• The final warning says that in the interpolation operation, the divisor (table[index].raw – table[index – 1].raw) might not be positive. Division by zero would typically cause an exception; while division by a negative number yields an implementation-defined result in C’90 and is therefore not allowed by ArC. The division will be safe if the raw values in table are monotonically increasing.

So let’s give ArC the information it needs, by adding some partial specifications:

size_t bSearch(const LinEntry* array table, size_t nElems, uint16_t key)
post(result <= nElems);

uint16_t linearize(const LinEntry* array table, size_t nElems, uint16_t rawValue) pre(table.lwb == 0; table.lim == nElems) pre(nElems >= 1) pre(forall i in 1..(nElems - 1) :- table[i].raw > table[i - 1].raw) { size_t index = bSearch(table, nElems, rawValue);  if (index == 0) return table[0].corrected;  else if (index == nElems) return table[nElems - 1].corrected;  else { LinEntry low = table[index - 1], high = table[index];  return (((high.corrected - low.corrected)/(high.raw - low.raw)) * (rawValue - low.raw)) + low.corrected; } }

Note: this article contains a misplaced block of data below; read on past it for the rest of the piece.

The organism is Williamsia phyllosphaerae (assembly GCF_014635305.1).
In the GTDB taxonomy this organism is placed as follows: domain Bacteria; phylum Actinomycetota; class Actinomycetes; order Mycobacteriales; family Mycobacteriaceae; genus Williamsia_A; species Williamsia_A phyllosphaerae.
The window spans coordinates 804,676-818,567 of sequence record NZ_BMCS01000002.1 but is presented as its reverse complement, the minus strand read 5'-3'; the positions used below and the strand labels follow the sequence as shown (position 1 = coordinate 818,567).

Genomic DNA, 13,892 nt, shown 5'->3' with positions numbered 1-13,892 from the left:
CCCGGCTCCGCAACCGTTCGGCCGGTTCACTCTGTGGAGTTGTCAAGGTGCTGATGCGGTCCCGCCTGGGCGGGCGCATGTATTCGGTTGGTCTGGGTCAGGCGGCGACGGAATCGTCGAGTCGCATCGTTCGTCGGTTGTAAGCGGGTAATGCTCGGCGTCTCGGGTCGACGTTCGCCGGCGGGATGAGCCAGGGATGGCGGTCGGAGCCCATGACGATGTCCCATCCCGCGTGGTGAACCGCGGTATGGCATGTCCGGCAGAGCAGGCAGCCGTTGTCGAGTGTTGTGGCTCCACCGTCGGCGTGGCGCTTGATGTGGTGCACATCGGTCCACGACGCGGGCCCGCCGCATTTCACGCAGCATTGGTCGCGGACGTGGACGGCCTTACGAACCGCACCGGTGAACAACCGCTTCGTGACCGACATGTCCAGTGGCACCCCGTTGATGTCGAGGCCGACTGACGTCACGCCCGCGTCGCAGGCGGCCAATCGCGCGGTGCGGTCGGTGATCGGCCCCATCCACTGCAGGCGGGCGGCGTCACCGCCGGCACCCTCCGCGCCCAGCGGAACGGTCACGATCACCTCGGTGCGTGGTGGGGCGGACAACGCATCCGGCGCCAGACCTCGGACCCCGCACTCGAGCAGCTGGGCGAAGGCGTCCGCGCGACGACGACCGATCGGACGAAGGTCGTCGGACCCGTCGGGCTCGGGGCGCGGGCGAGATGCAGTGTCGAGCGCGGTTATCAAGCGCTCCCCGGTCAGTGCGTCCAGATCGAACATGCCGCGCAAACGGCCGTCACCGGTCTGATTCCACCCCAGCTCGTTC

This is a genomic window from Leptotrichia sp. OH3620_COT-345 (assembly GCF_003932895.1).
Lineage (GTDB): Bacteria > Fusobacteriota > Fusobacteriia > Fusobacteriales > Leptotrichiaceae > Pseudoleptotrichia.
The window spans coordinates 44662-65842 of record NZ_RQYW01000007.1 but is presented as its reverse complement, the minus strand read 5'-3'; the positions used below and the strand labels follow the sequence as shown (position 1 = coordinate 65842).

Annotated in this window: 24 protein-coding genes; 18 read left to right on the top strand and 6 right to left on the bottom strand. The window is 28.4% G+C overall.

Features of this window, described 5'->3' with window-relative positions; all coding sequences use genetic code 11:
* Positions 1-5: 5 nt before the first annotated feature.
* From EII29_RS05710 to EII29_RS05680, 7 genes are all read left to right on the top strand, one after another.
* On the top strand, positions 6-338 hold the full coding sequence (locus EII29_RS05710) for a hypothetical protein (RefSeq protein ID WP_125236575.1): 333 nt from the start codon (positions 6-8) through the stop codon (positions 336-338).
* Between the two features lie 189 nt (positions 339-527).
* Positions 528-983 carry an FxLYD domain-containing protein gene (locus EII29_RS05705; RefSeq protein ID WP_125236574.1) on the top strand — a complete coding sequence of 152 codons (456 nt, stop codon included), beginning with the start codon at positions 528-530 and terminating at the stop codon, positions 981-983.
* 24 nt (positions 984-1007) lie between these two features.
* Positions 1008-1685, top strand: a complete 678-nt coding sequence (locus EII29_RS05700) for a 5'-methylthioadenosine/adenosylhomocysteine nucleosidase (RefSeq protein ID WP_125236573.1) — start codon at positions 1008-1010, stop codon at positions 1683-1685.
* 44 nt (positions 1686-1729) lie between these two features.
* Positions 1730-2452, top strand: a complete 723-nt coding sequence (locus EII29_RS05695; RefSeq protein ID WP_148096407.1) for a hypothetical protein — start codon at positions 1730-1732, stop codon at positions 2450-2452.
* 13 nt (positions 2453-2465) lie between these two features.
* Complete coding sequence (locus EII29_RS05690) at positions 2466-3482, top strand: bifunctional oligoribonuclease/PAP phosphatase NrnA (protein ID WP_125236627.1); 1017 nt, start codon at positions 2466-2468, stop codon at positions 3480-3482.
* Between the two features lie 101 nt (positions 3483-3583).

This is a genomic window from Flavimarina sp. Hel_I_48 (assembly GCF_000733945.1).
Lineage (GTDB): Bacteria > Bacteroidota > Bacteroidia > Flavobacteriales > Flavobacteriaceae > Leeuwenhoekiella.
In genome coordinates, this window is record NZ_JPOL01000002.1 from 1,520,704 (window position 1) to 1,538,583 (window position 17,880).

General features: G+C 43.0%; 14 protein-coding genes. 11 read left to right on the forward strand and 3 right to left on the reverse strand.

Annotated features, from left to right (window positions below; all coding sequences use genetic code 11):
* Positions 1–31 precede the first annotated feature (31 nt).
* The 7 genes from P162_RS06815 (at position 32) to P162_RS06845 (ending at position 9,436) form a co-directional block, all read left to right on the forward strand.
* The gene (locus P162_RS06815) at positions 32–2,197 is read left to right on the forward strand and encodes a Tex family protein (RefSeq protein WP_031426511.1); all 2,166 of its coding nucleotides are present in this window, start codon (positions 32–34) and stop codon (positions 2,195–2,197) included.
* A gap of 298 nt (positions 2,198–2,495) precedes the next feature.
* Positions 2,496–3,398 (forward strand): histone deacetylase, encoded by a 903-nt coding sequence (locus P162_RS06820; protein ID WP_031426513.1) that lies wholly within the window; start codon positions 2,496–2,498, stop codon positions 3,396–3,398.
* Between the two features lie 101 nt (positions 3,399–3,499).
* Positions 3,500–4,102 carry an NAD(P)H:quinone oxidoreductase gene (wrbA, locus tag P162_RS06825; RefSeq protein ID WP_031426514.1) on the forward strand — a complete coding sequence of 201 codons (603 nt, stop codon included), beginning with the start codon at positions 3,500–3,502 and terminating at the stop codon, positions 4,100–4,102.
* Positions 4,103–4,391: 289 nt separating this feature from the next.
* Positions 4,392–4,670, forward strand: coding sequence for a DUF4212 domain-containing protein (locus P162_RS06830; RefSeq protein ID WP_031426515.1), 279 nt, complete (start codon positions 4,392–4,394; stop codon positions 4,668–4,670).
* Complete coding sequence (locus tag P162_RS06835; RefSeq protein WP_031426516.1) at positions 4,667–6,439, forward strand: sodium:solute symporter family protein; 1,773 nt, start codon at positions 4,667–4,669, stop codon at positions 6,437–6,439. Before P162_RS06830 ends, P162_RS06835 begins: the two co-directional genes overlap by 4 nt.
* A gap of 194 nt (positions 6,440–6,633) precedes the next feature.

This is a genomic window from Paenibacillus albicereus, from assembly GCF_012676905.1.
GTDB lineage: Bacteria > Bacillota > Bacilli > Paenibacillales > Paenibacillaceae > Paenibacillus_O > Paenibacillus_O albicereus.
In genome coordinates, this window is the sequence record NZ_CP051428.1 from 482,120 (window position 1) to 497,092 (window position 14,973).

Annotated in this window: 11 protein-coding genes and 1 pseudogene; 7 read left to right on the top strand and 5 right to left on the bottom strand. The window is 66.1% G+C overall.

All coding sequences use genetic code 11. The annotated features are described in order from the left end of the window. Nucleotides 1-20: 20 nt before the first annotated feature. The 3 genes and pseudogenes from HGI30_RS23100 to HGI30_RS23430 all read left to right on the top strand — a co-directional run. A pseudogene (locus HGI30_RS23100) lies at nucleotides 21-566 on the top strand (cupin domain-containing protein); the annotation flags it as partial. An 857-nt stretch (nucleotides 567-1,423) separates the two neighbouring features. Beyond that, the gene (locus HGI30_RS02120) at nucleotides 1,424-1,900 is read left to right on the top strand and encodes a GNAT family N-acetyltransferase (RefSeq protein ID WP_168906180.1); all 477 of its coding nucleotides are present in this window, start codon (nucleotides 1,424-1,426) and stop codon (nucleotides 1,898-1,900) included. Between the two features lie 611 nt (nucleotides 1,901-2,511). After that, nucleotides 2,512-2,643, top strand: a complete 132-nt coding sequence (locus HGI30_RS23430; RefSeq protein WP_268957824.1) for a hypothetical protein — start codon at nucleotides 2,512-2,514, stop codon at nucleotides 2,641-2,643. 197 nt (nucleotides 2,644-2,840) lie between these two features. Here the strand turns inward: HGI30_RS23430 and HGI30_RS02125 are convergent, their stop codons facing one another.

In the postcondition of bSearch, we’ve specified that the return value is no greater than nElems (since it is of type size_t, it can’t be less than zero anyway). In the precondition of linearize we’ve said that table is a regular array with lower bound zero and limit nElems. These are enough to ensure that the array accesses table[index – i] and table[index] in the else-part of the if-statement are in bounds, because the previous parts of the if-statement handle the cases index == 0 and index == nElems. We’ve also specified that nElems is at least one to take care of the access to table[0].

The final precondition we’ve added to linearize says the raw values in table are monotonically increasing, by stating that for all values i from 1 up to nElems – 1 (i.e. the highest index of table), table[i].raw is greater than table[i – 1].raw.